Baptist Historical Society of Queensland

The Deacon Story

Rev. Thomas Deacon

Rev. Thomas Deacon, 1788-1860

General Baptist Minister

Bourne, Lincs., UK  1843-50

United Congregational Church, Ipswich, Queensland, 1853-4

Ipswich 'General' Baptist Church 1859-60


Read about the life and ministry of Rev. Thomas Deacon, the second Baptist minister in Queensland, and his son William Thomas Deacon, a former student minister. It is a story tinged with tragedy and hope.

 Thomas and William Deacon: General Baptists in Queensland, David Parker (Research Paper) (1998) 28pp ISBN 0-9586622-7-4

$3.50 posted Australia $5 overseas Australian currency only

order from

BHSQ Publications, c/- Mrs R. Kopittke, 98 Yallambee Rd, Jindalee, 4074 Q., Australia


Thomas Deacon became assistant minister of the General Baptist Church at Bourne, Lincs. in 1844; he was already in his mid-50s, and had a fine reputation for lay preaching and Christian character. His son, Wm. Thomas Deacon began studies at the General Baptist College, Leicester a year later, but took seriously ill while serving an interim pastorate at nearby Spalding during a college break.

When news of Dr John Dunmore Lang's Moreton Bay migration scheme appeared in the British Banner, Deacon Jnr. decided to take advantage of it in the hope of regaining his health in a warmer climate; his father became an enthusiastic admirer of Lang's "heroic" efforts for the Kingdom of God in Australia. Together with his wife and young family, Wm. Deacon sailed on the Fortitude in September 1848, with another Baptist, Rev. Charles Stewart as chaplain, and a large number of other dedicated evangelical Christians; he established a saddlery business in Brisbane, and his wife, Louisa, set up as a milliner. Lang was pleased to cite Deacon Jnr. as a satisfied and exemplary participant in his migration scheme. With his health remarkably improved, Deacon soon moved to Ipswich, and his widower father, although fearful of the long journey, joined him there early in 1851. But after only a short time, the son's health deteriorated again and before the end of the year he was dead.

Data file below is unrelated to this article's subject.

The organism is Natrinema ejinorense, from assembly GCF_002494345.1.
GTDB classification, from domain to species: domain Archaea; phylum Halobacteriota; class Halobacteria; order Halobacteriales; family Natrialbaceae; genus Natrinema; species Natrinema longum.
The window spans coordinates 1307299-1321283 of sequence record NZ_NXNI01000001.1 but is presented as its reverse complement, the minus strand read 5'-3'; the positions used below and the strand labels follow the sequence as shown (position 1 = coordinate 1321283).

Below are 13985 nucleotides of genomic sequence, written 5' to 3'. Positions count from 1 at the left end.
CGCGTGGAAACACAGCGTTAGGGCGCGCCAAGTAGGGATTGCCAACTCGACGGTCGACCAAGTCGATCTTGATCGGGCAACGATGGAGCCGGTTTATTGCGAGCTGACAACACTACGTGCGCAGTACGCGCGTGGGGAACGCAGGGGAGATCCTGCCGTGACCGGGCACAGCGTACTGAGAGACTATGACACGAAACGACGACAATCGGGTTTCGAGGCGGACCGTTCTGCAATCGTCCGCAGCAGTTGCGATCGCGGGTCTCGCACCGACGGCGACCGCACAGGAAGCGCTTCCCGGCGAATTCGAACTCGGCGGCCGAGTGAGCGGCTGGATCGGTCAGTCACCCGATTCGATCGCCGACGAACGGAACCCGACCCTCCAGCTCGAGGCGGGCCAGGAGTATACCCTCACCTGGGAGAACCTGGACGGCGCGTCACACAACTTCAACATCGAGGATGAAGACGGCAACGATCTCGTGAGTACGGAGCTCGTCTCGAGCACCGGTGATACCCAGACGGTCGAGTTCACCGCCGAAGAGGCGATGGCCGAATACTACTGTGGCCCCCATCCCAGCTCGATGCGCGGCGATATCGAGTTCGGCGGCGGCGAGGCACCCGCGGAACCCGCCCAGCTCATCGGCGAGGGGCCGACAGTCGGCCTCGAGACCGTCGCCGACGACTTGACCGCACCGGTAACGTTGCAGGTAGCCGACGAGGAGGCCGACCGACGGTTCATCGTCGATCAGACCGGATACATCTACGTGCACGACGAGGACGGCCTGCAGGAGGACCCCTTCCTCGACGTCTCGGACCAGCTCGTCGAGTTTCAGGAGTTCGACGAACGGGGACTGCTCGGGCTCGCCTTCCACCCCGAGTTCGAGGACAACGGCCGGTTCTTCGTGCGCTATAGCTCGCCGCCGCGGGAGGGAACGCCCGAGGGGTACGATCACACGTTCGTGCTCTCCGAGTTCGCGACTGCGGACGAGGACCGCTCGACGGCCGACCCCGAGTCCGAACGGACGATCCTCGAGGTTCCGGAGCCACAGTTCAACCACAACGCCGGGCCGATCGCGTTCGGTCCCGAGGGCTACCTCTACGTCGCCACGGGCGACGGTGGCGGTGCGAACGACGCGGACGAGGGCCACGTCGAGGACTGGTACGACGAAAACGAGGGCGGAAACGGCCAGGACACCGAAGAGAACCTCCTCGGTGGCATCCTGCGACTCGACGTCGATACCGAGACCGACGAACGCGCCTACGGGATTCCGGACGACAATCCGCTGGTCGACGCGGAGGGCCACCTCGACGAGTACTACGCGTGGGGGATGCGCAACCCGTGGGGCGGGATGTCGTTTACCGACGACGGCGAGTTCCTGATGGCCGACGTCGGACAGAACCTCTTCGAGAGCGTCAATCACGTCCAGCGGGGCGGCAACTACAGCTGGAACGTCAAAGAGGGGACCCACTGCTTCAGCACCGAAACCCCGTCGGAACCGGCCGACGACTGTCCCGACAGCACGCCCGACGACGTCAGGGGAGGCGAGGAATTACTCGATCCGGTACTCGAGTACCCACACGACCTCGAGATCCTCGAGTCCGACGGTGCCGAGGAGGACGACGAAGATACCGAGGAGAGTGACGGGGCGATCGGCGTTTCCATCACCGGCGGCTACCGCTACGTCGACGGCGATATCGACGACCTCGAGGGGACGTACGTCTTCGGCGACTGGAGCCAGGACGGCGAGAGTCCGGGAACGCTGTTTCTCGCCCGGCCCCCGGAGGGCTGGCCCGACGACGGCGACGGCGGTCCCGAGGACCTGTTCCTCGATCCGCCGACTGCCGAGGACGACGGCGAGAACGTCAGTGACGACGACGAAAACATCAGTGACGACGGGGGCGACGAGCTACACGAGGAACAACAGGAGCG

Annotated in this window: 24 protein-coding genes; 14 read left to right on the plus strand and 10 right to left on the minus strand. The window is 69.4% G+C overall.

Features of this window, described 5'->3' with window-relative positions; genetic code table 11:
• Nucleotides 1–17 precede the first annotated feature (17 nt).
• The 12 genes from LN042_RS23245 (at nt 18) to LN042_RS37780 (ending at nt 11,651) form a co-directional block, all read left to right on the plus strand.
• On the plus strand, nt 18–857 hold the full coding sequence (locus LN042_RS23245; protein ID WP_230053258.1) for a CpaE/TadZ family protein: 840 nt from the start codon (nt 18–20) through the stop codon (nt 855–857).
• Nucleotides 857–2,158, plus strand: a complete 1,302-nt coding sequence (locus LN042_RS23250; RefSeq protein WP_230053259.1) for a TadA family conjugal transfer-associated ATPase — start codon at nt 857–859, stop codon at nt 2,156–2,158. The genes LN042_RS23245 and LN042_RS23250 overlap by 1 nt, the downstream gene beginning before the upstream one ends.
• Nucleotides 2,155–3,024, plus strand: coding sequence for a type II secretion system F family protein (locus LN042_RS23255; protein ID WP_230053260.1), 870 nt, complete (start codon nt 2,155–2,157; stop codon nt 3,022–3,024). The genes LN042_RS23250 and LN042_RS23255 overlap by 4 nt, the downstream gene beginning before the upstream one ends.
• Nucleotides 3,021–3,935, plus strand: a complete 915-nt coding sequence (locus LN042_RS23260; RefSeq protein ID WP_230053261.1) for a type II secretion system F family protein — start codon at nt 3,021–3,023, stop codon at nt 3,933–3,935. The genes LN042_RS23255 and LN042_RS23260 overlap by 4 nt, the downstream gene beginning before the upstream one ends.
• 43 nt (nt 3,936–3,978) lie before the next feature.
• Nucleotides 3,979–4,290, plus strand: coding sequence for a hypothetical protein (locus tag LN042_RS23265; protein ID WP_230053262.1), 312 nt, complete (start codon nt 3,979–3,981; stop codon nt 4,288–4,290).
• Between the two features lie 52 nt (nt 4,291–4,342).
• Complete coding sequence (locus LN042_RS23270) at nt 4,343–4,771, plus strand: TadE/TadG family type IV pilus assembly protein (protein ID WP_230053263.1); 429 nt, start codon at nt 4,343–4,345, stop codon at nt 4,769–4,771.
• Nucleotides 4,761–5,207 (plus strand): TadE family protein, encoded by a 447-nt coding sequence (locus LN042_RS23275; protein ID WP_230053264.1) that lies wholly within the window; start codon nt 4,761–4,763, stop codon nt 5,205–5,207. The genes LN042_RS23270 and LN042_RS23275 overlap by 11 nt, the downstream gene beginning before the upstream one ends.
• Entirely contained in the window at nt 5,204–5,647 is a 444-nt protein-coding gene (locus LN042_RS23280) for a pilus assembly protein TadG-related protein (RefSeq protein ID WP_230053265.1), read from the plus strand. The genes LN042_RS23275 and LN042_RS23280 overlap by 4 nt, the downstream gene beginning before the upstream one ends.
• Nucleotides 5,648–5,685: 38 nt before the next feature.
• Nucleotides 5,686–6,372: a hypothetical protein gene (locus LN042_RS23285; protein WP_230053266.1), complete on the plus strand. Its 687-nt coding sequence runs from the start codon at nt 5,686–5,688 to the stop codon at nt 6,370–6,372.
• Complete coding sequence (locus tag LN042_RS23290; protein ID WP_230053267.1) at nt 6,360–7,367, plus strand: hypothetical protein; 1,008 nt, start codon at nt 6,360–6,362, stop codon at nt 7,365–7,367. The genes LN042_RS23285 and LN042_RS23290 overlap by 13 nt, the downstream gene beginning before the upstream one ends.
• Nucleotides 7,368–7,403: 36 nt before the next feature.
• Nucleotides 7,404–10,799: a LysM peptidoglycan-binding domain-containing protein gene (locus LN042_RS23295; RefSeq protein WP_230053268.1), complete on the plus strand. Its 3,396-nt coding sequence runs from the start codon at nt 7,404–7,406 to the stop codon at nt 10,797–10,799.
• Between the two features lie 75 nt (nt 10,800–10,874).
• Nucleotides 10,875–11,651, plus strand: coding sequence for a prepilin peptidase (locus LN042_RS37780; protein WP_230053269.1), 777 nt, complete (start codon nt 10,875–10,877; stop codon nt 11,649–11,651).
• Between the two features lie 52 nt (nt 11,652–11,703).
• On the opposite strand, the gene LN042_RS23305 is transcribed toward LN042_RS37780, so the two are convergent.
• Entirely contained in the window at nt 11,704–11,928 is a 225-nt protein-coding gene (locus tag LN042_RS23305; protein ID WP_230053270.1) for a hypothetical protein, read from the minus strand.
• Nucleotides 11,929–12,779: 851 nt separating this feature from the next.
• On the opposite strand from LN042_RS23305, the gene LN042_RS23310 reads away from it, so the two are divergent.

Deacon Snr. established himself in Ipswich as a "devout and saintly" man; he re-married (with Rev. Charles Stewart, now minister of the United Evangelical Church, Brisbane, performing the ceremony) and in 1853 was appointed pastor of a United Congregational Church established in the wake of Stewart's efforts to provide worship services in the town; he was willingly replaced only a year later by an Independent minister when the church was restructured on denominational lines, and continued his dedicated involvement in that church and in the community. He conducted the first service in the UEC chapel after the departure of Stewart in January 1855.

In 1859, separate efforts by Rev. James Voller of Sydney, and by Rev. Benjamin Gilmore Wilson of the Brisbane Baptist Church in Wharf Street, resulted at last in the formation of a Baptist work in Ipswich; the first meeting was held in Deacon's home and when the church was formed early the next year, he was appointed pastor. Deacon gave land for the erection of a chapel, which was opened 20 August 1860 with Voller, Wilson and others participating.

But having seen his long held hope come to fruition, Deacon died a few days later aged 72 years, universally respected as "a Christian, a friend, and a citizen, who has left the world the better for his having lived in it."


Order your copy of the full story of these two dedicated men and their families  

They were the only General Baptist ministers to serve in Queensland.


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